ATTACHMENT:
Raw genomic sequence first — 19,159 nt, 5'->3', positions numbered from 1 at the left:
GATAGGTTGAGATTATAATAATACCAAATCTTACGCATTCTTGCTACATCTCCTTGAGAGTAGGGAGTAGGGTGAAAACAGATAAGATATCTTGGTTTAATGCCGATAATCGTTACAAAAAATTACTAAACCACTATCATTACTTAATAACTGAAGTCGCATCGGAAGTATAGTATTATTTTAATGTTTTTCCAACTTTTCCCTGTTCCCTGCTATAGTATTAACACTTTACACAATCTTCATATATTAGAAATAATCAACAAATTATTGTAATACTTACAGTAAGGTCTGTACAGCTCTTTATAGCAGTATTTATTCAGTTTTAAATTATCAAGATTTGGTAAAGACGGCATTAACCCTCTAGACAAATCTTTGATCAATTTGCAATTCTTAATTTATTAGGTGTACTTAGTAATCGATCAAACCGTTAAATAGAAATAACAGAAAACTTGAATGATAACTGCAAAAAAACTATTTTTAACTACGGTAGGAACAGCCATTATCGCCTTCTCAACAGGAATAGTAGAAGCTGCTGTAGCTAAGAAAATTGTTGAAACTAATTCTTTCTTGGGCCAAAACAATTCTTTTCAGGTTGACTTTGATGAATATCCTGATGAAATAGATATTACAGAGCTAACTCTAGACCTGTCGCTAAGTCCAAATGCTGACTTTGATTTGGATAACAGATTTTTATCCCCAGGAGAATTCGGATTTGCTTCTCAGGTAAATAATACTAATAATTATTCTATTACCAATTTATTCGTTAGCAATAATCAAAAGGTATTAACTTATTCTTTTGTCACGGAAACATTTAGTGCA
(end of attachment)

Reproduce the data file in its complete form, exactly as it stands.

Raw genomic sequence first — 19,159 nt, 5'->3', positions numbered from 1 at the left:
GATAGGTTGAGATTATAATAATACCAAATCTTACGCATTCTTGCTACATCTCCTTGAGAGTAGGGAGTAGGGTGAAAACAGATAAGATATCTTGGTTTAATGCCGATAATCGTTACAAAAAATTACTAAACCACTATCATTACTTAATAACTGAAGTCGCATCGGAAGTATAGTATTATTTTAATGTTTTTCCAACTTTTCCCTGTTCCCTGCTATAGTATTAACACTTTACACAATCTTCATATATTAGAAATAATCAACAAATTATTGTAATACTTACAGTAAGGTCTGTACAGCTCTTTATAGCAGTATTTATTCAGTTTTAAATTATCAAGATTTGGTAAAGACGGCATTAACCCTCTAGACAAATCTTTGATCAATTTGCAATTCTTAATTTATTAGGTGTACTTAGTAATCGATCAAACCGTTAAATAGAAATAACAGAAAACTTGAATGATAACTGCAAAAAAACTATTTTTAACTACGGTAGGAACAGCCATTATCGCCTTCTCAACAGGAATAGTAGAAGCTGCTGTAGCTAAGAAAATTGTTGAAACTAATTCTTTCTTGGGCCAAAACAATTCTTTTCAGGTTGACTTTGATGAATATCCTGATGAAATAGATATTACAGAGCTAACTCTAGACCTGTCGCTAAGTCCAAATGCTGACTTTGATTTGGATAACAGATTTTTATCCCCAGGAGAATTCGGATTTGCTTCTCAGGTAAATAATACTAATAATTATTCTATTACCAATTTATTCGTTAGCAATAATCAAAAGGTATTAACTTATTCTTTTGTCACGGAAACATTTAGTGCA